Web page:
Friday, May 18, 2012


Sermon preached May 13, 2012

Texts: Psalm 103:1-8, 19-22; Acts 10:44-48

Astounding. To astound – to amaze, to astonish, to fill with sudden wonder. “The circumcised believers who had come with Peter were astounded that the gift of the Holy Spirit had been poured out even on the Gentiles.”
Are we ever astounded any more? I can think to things that tend to astound us. Say “September 11” and we remember how astounded we were that planes would be used as weapons in New York City. Judging from what I see in television advertising, we tend to be astounded by crime, particularly random crimes or gruesome crimes – the Manson Family, Columbine, Jeffrey Daumer, Ted Bundy.
We seem to be able to be astounded by tragedy, but I have a concern in our day of twenty-four hour news stations that we may be losing our ability to be astounded by some of the pain of the world that should astound and astonish us. Seeing too many pictures of starving children, do we become immune to their plight? Watching too many stories about war-torn countries, do we become hardened to such brutality? I think part of the work of God’s Spirit in our lives, the Spirit of Jesus, is to keep our hearts softened enough to know some of the pain in the world. Perhaps the child-like spirit Jesus encouraged is, in part, a spirit that can be astonished by human pain, human cruelty. I hope and pray that deep injustice continues to astound me. Even as I work with death and with grieving families, I hope and pray that I never lose the ability to feel some of their grief and pain and be astonished again and again by the depth of love and care in the face of death.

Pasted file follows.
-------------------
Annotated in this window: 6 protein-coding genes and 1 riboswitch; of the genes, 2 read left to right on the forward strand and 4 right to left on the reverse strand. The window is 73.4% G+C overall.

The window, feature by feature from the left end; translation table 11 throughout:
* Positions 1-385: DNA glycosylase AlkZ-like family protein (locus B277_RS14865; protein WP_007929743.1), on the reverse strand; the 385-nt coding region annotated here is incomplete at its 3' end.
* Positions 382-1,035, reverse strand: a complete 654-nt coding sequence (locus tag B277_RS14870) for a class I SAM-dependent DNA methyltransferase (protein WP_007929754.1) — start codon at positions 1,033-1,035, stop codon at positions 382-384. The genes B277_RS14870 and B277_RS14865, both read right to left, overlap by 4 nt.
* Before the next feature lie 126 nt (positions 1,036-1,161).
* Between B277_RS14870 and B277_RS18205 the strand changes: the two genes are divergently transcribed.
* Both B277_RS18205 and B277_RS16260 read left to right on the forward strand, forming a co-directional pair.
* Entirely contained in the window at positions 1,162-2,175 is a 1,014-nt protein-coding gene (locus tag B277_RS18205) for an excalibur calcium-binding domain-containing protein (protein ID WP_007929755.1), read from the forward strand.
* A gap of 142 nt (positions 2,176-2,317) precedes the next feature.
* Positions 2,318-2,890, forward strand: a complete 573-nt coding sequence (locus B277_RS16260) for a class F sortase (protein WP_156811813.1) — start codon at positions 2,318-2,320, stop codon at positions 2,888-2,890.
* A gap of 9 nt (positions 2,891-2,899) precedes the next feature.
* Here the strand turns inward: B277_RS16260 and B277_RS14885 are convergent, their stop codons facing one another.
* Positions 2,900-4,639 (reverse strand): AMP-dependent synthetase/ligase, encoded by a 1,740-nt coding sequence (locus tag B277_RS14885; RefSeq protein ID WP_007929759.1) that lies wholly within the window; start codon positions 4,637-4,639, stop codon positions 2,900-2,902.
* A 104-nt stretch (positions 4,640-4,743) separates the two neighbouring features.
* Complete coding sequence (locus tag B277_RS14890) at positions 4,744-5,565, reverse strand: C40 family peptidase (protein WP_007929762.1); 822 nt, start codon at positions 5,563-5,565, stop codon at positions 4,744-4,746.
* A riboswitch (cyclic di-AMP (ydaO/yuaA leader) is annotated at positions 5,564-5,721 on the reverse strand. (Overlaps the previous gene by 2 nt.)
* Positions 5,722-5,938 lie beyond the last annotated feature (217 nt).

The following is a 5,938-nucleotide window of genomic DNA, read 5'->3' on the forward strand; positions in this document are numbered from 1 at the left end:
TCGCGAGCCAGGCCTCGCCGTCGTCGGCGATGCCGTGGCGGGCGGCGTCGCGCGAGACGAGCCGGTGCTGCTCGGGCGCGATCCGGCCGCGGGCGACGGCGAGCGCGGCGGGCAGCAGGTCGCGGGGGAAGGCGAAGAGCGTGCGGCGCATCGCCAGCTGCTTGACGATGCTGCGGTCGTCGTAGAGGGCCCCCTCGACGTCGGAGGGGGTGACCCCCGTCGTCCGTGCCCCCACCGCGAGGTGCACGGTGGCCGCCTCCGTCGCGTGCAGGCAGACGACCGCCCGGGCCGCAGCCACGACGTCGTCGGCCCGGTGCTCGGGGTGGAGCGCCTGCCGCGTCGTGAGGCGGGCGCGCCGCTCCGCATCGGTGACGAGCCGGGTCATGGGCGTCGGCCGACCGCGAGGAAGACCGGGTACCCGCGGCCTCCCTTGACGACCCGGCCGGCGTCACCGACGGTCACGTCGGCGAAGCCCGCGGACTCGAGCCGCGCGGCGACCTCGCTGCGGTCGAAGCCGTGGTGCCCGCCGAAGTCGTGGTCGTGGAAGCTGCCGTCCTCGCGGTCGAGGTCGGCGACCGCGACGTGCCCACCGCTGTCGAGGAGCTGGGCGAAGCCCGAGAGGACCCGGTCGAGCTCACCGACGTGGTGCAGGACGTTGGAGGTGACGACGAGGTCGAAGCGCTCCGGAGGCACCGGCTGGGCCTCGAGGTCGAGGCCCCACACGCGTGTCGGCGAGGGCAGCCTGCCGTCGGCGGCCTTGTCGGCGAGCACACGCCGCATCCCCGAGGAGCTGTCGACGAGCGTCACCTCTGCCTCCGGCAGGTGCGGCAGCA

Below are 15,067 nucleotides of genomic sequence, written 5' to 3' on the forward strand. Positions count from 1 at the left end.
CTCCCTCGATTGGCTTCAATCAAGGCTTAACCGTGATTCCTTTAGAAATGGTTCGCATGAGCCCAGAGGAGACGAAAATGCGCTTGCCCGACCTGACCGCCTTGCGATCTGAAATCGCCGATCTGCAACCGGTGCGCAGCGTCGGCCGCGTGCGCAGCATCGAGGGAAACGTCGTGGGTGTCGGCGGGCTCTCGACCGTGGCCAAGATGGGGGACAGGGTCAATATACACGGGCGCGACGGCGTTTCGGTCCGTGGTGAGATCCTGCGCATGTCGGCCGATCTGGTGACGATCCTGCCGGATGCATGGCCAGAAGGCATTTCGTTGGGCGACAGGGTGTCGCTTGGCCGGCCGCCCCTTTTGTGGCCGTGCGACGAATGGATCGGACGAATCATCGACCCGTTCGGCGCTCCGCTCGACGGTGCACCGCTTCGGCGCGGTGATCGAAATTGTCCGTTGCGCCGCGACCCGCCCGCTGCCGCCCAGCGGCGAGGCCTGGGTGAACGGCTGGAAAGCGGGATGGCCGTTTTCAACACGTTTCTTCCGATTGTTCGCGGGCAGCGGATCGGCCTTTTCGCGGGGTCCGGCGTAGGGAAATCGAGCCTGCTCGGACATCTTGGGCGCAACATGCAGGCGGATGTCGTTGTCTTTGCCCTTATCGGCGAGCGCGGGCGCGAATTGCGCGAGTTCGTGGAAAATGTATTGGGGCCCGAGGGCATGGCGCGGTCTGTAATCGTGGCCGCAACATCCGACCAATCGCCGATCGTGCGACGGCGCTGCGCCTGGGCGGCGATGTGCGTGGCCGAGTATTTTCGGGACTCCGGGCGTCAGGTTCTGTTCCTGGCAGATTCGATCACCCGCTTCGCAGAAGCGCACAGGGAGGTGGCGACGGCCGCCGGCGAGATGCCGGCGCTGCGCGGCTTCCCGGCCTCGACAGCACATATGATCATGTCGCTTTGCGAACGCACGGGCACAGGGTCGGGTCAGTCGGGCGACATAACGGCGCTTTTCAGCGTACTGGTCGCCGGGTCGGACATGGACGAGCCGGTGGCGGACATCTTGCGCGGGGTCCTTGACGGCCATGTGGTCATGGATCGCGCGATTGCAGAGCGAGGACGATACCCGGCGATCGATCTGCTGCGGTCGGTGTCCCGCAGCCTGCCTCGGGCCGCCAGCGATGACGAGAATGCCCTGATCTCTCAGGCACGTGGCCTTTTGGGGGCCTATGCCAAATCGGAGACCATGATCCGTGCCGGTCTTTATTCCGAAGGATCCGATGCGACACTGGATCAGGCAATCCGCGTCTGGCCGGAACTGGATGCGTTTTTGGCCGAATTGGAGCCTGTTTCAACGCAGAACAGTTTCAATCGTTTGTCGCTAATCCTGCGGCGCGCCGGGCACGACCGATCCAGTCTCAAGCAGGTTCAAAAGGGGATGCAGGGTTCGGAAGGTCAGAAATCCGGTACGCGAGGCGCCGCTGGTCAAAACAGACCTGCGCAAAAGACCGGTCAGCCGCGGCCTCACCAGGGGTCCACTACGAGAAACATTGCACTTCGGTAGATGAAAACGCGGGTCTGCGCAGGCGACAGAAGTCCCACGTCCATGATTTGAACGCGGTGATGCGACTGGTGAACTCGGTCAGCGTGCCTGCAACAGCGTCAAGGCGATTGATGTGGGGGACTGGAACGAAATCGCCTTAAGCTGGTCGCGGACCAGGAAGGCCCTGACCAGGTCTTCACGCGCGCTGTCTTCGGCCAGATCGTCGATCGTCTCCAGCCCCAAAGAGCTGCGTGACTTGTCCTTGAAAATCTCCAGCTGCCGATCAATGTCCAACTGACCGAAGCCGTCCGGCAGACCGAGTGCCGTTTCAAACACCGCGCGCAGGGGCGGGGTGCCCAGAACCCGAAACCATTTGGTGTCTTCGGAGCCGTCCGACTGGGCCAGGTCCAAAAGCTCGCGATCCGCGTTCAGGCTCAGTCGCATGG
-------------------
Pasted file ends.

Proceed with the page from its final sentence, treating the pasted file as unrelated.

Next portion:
But while I am concerned about us losing our ability to be astounded by hurt and pain and tragedy, concerned because as long as we can be astounded we can be motivated to do something to alleviate hurt and stem the tide of injustice, I am even more concerned that we may be losing our ability to be astounded by goodness. Can we still be astounded by goodness?
Allow me a couple of examples from our political life. This week President Obama told the American people that he has come to believe that same sex couples should have the right to marry. Almost immediately the analysis of his statement was framed in narrow political terms – he needed to shore up his support among a particular base in his party. He needed to provide a contrast with the Republican candidate. Lost in such analysis is any sense that this might have been a moral statement, a statement about goodness. Now I am not naïve enough to think that they were no political calculations in this statement, but I also think this may have been a person trying to understand something about human goodness and human decency.